I'm still trying to make sense of bashing "critical" in one breath (Critical Theory=Bad) while praising it in the next (Critical Thinking=Good). To be sure, it is overly simplistic to portray the founding fathers as "mere white racists," when historical contexts and those who function within them are highly complex, always have been and always will be. There's always more to the story than just one facet. (I would add, despite being taught by a good many critical theorists myself, I was never taught to interpret history in the simplistic manner suggested here--my learning was far more nuanced than that, and thus this characterization of critical theory as a "limit on free thinking" reads to me like a caricature.)
Yet it's equally if not more simplistic--not to mention un-critical--to ignore the huge blind spots at the core of America's founding: the bold visionary declaration that "all men are created equal," made by a group of men, many of whom owned slaves, at a time when indigenous people were being forced off their own land, while half the population--women--went unmentioned. Is it really accurate to characterize a superficial and triumphalist interpretation of history or literature as a "gift" to everyone, when during that supposedly golden age of the liberal arts, most people were actually left out of the picture being presented? My own critical thinking process tells me "No." (Thank you to my critical theory professors.)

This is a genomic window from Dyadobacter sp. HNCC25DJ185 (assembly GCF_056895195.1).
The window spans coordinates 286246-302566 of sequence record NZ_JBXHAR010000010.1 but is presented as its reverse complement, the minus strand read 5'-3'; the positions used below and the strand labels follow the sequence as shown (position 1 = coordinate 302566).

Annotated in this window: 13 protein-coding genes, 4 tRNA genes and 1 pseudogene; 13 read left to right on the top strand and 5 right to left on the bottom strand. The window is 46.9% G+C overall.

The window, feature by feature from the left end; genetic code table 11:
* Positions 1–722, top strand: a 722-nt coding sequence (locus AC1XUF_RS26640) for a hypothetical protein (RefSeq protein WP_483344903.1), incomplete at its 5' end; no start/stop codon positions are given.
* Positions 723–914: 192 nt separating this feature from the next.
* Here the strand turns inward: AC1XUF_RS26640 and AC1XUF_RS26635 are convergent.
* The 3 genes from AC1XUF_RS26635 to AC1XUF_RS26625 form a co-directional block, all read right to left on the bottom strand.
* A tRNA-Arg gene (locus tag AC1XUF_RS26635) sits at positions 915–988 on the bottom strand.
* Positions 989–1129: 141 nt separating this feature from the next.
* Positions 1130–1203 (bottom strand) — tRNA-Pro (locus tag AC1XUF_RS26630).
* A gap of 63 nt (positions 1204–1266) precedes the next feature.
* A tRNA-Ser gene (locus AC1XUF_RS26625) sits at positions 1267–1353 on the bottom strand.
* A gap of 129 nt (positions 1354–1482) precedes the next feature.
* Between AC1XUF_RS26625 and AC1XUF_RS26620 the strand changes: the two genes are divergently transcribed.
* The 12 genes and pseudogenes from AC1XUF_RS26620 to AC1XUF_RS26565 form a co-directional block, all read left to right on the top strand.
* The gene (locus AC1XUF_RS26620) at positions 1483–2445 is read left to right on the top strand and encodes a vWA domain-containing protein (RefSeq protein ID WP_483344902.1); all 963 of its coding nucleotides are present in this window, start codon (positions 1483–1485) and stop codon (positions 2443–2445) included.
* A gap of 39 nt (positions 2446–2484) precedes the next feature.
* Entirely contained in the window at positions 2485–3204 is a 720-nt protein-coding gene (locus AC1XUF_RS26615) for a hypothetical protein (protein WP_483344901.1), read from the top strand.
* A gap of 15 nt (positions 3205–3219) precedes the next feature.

And when exactly was this time when "a cat may look at a king"? When I think backward, what I recall is a time when most people didn't even have a shot at college education; and if those from society's less elite sectors somehow did manage to enter the university, they rarely found their own experiences or perspectives reflected in what they were required to study. (Furthermore, while a few "cats" here and there may have gotten occasional glimpses of "kings," education has never been so radical that the "kings" were in turn taught to look at--let alone think about--the "cats.")